The Great American Read, presented by Public Broadcasting Service (PBS), is exploring the power of reading with an eight-episode series where viewers will vote for the top book from a list of 100 of the most-loved novels. And our community is participating in this national celebration of reading!
The Reston Regional Library is one of 50 libraries nationwide to receive a grant from the American Library Association and PBS to host programs around the television series. We have also partnered with our local PBS station, WETA TV 26, which will air the series. To supplement the PBS show, we want you to vote in a series of polls from the same list to determine Fairfax County’s favorite book.
The 100 books have been placed into a bracket and divided into quadrants based on the years they were published: The Classics, Mid-Century, Late Century and Contemporary.
This week, voting is open for Round 2 of the Classics and Mid-Century quadrants. Voting closes on Sunday, Sept. 16, at 11:30 p.m.
Gone with the Wind by Margaret Mitchell
Widely considered The Great American Novel, and often remembered for its epic film version, Gone With the Wind explores the depth of human passions with an intensity as bold as its setting in the red hills of Georgia. A superb piece of storytelling, it vividly depicts the drama of the Civil War and Reconstruction. This is the tale of Scarlett O’Hara, the spoiled, manipulative daughter of a wealthy plantation owner, who arrives at young womanhood just in time to see the Civil War forever change her way of life.
Call of the Wild by Jack London
Jack London takes readers on an arduous journey through the forbidding Alaskan landscape during the gold rush of the 1890s. Buck, a rangy mixed breed used to a comfortable, sun-filled life as a family dog, is stolen by a greedy opportunist and sold to dog traffickers. Buck soon finds himself on a team of sled dogs run ragged in the harsh winter of the Klondike. In a climate where every day is a savage struggle for survival, the last traces of Buck’s soft, pampered existence are erased as his dormant primordial urges — deeply embedded for generations — are brutally awakened.
Frankenstein by Mary Shelley
In his private laboratory, Dr Henry Frankenstein experiments with the scientific forces behind the creation and preservation of life. Finally, with the help of his assistant, Frankenstein assembles a living being from parts of unearthed corpses. But the dire and terrifying consequences of giving it life are beyond his imagination in this chilling, Gothic tale of a creature that inflicts murder on the human race.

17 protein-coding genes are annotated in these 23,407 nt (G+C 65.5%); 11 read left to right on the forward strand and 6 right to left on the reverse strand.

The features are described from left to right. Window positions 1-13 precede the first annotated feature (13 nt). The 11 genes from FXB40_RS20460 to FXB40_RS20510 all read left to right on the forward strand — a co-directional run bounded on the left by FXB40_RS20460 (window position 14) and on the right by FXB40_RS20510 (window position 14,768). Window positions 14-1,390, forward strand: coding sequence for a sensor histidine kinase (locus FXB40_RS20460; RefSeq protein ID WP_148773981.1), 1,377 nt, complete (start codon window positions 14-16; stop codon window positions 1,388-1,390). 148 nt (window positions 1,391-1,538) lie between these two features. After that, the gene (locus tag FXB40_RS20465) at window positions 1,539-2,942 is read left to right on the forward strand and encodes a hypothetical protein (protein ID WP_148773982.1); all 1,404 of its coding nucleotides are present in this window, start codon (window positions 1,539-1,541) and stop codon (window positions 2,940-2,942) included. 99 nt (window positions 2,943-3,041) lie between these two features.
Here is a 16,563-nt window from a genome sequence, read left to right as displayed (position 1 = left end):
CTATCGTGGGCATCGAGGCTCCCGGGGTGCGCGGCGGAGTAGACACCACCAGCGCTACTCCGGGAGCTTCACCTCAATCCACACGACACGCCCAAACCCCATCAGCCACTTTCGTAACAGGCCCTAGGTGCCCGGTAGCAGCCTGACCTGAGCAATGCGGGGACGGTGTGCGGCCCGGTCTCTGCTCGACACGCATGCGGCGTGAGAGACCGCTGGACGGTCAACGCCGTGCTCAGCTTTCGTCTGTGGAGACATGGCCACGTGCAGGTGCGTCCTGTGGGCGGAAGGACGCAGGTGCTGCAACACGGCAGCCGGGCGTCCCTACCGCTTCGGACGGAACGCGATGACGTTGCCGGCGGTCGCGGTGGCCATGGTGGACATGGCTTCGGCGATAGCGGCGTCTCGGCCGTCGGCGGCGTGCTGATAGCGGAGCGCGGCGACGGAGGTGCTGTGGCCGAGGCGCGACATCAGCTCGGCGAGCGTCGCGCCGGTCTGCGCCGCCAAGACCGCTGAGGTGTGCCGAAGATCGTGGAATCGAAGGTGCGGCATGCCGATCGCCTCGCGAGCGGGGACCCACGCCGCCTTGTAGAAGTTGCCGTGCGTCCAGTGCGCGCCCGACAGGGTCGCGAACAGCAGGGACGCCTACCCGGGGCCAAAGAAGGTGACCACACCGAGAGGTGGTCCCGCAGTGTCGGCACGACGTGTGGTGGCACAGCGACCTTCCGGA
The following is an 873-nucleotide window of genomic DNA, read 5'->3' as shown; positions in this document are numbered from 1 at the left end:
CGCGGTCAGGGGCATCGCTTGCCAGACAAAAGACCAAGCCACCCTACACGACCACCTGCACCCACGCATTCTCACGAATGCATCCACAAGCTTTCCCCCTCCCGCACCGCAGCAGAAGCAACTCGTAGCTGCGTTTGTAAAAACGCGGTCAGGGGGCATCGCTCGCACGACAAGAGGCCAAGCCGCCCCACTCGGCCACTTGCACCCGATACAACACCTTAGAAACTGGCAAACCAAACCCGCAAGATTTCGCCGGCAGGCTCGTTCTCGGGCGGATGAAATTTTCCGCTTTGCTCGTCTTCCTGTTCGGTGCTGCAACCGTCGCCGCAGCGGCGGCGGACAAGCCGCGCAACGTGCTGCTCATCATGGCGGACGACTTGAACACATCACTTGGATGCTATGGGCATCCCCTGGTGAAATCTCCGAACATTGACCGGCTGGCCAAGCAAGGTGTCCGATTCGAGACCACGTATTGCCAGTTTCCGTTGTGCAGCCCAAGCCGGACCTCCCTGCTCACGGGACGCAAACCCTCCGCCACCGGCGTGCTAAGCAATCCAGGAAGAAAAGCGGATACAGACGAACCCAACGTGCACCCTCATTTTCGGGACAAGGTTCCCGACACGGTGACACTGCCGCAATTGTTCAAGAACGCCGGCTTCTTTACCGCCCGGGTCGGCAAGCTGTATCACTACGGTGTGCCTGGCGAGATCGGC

Don Quixote by Miguel de Cervantes
Widely regarded as the world’s first modern novel, Don Quixote chronicles the famous picaresque adventures of the noble knight-errant Don Quixote de la Mancha and his faithful squire, Sancho Panza, as they wend their way across sixteenth-century Spain. Milan Kundera calls Cervantes “the founder of the Modern Era and Lionel Trilling “observes that it can be said that all prose fiction is a variation on the theme of Don Quixote.”
Moby Dick by Herman Melville
The saga of Captain Ahab and his monomaniacal pursuit of the white whale remains a peerless adventure story but one full of mythic grandeur, poetic majesty, and symbolic power. Filtered through the consciousness of the novel’s narrator, Ishmael, Moby-Dick draws us into a universe full of fascinating characters and stories, from the noble cannibal Queequeg to the natural history of whales, while reaching existential depths that excite debate and contemplation to this day.
Jane Eyre by Charlotte Bronte
Orphaned and subjected to cruelty at Lowood charity school, Jane nonetheless emerges unbroken in spirit and integrity. The story of how Jane becomes governess at Thornfield Hall, meets and loves Mr. Rochester, and discovers the impediment to their lawful marriage transcends melodrama to portray a woman’s passionate search for a wider and richer life than that traditionally accorded to her by Victorian society.